Young Nepalis are taking two years off to teach in rural schools and upgrade the quality of education
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Mani Nakarmi, 16, often misses classes because she has to help her mother with household chores while her brother, Sudip, prepares for his SLC exams in a private boarding school in Kathmandu.
Mani is an eighth grader at the government-run Nawalpur Secondary School 70 km northeast of Kathmandu, but wishes to study in a private school just like her brother.
“Maybe then, I can be as smart as him,” she says.
Nepal has taken dramatic strides in improving literacy from 50 per cent in 1990 to 88 per cent today. Net enrolment in primary school has gone up to 95 per cent, and it is 75 per cent in lower secondary schools.
However, because education in public schools is seen as lacking in quality, parents tend to send boys to private schools in the city and keep girls in village government schools if they have a choice. This has sparked efforts in recent years by private and non-profit ventures to improve the quality of government schools.
Teach for Nepal is one such initiaitve that has tried an innovative approach to improve the quality of education in public schools through a two-year fellowship program in which young Nepali men and women teach in village schools.
“The fellows are well-trained graduates. They are taught to improve the quality of lessons and also influence the schools to adopt better teaching methods or school practices when needed,” says Shishir Khanal of Teach for Nepal.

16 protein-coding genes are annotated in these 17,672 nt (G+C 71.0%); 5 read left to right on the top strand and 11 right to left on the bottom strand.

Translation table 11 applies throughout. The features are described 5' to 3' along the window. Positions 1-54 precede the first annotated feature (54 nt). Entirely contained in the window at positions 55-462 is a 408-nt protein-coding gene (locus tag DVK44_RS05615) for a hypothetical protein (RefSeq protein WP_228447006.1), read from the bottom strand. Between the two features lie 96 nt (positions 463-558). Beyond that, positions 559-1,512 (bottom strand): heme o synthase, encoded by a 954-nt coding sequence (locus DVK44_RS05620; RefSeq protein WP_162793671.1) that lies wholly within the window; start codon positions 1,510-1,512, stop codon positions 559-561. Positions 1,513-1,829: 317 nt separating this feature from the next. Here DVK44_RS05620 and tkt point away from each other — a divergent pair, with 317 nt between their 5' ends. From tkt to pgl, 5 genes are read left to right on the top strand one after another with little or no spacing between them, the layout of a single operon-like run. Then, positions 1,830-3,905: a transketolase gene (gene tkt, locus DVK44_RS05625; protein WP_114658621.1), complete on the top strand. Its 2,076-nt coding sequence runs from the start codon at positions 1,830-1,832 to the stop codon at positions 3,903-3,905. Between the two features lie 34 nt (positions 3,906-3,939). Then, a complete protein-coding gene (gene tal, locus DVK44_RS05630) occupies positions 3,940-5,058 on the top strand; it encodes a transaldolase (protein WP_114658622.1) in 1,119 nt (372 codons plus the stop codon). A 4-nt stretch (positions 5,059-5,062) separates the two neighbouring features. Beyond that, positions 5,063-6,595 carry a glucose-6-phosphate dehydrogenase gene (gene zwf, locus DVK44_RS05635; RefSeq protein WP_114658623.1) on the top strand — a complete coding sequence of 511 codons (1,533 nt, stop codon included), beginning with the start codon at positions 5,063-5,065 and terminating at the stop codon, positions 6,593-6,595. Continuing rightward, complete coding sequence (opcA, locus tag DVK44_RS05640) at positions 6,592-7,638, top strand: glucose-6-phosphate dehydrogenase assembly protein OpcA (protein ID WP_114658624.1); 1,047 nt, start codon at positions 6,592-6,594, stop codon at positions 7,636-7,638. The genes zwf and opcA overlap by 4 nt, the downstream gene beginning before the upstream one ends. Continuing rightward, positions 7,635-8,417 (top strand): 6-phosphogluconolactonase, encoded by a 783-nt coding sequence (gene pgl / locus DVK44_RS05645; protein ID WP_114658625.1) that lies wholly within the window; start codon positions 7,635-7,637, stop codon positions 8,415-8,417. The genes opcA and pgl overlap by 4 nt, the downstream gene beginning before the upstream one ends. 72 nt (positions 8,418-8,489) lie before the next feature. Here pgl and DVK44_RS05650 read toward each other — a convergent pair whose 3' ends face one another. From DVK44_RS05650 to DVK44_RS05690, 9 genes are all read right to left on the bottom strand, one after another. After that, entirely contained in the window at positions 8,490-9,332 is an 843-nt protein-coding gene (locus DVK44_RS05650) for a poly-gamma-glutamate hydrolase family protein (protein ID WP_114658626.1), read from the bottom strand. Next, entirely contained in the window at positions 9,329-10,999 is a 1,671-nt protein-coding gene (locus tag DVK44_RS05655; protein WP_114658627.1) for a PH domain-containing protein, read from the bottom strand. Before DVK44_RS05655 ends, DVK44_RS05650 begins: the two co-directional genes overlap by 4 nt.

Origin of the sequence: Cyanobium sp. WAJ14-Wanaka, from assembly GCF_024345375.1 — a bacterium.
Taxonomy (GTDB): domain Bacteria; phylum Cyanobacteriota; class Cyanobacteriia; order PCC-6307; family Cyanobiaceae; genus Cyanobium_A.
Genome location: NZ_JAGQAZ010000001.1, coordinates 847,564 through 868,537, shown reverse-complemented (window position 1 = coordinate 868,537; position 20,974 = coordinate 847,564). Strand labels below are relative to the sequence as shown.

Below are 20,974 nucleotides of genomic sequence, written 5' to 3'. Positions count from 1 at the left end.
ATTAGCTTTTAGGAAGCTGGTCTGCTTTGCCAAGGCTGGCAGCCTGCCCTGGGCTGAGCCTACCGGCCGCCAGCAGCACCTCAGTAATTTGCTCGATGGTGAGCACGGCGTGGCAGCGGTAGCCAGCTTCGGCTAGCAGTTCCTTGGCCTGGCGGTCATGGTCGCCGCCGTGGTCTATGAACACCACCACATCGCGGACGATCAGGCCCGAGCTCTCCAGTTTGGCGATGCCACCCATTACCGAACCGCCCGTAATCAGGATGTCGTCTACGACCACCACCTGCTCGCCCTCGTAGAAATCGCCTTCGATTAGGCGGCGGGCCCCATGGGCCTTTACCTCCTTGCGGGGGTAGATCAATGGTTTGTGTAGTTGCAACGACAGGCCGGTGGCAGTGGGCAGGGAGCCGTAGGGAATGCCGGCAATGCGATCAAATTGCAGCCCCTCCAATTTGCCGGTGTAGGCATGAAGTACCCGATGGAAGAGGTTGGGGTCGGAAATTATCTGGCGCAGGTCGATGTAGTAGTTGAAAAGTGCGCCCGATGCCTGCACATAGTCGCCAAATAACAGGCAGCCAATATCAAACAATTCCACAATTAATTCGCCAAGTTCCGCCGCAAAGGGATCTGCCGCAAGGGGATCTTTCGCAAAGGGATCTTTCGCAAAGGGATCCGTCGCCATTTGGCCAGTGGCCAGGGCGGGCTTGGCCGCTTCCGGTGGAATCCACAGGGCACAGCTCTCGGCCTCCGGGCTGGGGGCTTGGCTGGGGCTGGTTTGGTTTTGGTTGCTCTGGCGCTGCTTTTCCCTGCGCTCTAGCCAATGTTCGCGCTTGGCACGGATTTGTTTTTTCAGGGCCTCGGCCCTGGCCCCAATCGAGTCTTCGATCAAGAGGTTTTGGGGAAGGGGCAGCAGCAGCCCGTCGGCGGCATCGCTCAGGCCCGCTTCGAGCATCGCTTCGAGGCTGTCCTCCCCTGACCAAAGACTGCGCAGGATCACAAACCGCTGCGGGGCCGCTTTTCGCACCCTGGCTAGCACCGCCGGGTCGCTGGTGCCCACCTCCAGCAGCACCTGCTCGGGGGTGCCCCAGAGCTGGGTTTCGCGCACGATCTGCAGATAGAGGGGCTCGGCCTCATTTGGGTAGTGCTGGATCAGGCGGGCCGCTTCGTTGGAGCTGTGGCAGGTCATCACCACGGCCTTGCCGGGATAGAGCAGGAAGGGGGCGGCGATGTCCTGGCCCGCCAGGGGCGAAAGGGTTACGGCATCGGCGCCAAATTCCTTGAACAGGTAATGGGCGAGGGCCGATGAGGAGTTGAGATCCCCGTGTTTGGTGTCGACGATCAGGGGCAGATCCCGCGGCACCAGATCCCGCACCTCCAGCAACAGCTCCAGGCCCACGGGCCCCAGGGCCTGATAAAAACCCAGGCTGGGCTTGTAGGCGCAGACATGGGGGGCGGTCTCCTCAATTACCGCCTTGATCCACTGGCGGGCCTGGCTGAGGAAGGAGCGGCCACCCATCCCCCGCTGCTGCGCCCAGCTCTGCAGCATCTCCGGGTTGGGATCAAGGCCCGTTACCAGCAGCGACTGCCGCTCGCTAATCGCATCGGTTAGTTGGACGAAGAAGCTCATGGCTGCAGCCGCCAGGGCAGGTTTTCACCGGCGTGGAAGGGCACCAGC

However, what worries Khanal is that male teachers still outnumber the female ones in schools. Only 14 per cent of teachers in secondary government schools are women. This is why Teach for Nepal encourages more women to apply for the fellowship, and, last year sent 23 female teachers to public schools in Lalitpur and Sindhupalchok.
“A lot of students have never been outside their village,” says Khanal. “Female teachers can be a role model for girls in those classrooms.”
Babita Kushwaha is a Teach for Nepal fellow who has been an English instructor at Nawalpur, where Mani Nakarmi goes to school. Babita is also helping two of her brightest students apply for scholarships in colleges abroad.
Despite her best efforts, Babita admits it is difficult to change the mindsets of public school teachers who are not eager to address the inefficiencies of the government education system.
When Babita returned to Nawalpur after taking students to Kathmandu for Teach for Nepal’s Big Brother Big Sister program last week, she was shocked to find that the school had been closed because the Teach for Nepal fellows were away.
“It is not just the students, even the teachers don’t show up if they have an excuse,” she says.
In 2014, only 28 per cent of students from public schools in Nepal passed the SLC exams compared to 93 per cent in private schools. But since Teach for Nepal started sending teachers to Nawalpur Secondary, parents have started taking their children out of private schools and enrolling them in government ones.
Bishownath Sapkota, for instance, decided to move his son, Kabiraj, back to Nawalpur Secondary. “I heard Teach for Nepal was sending some new and good teachers, so I transferred my son back,” he said.
Khanal says Kabiraj’s transfer is an example of how “parents are seeking quality education regardless of public or private schools”.